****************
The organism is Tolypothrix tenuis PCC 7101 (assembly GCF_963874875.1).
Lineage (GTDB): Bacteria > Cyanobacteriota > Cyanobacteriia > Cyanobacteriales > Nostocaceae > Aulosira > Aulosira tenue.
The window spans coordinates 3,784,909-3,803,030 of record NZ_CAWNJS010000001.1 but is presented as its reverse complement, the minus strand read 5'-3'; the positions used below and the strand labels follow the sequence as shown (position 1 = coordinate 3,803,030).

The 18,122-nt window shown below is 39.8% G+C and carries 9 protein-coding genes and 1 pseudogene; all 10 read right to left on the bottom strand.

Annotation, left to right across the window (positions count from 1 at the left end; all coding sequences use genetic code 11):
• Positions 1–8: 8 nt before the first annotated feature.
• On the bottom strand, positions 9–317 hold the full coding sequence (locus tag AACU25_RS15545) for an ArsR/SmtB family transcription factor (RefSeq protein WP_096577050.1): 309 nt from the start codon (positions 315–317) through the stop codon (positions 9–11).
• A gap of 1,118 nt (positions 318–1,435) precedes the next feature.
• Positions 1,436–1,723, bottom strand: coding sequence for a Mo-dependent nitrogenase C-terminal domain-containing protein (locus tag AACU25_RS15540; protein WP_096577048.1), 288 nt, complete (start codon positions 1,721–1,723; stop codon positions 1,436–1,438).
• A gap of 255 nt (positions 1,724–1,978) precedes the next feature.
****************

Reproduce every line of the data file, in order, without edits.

The organism is Tolypothrix tenuis PCC 7101 (assembly GCF_963874875.1).
Lineage (GTDB): Bacteria > Cyanobacteriota > Cyanobacteriia > Cyanobacteriales > Nostocaceae > Aulosira > Aulosira tenue.
The window spans coordinates 3,784,909-3,803,030 of record NZ_CAWNJS010000001.1 but is presented as its reverse complement, the minus strand read 5'-3'; the positions used below and the strand labels follow the sequence as shown (position 1 = coordinate 3,803,030).

The 18,122-nt window shown below is 39.8% G+C and carries 9 protein-coding genes and 1 pseudogene; all 10 read right to left on the bottom strand.

Annotation, left to right across the window (positions count from 1 at the left end; all coding sequences use genetic code 11):
• Positions 1–8: 8 nt before the first annotated feature.
• On the bottom strand, positions 9–317 hold the full coding sequence (locus tag AACU25_RS15545) for an ArsR/SmtB family transcription factor (RefSeq protein WP_096577050.1): 309 nt from the start codon (positions 315–317) through the stop codon (positions 9–11).
• A gap of 1,118 nt (positions 318–1,435) precedes the next feature.
• Positions 1,436–1,723, bottom strand: coding sequence for a Mo-dependent nitrogenase C-terminal domain-containing protein (locus tag AACU25_RS15540; protein WP_096577048.1), 288 nt, complete (start codon positions 1,721–1,723; stop codon positions 1,436–1,438).
• A gap of 255 nt (positions 1,724–1,978) precedes the next feature.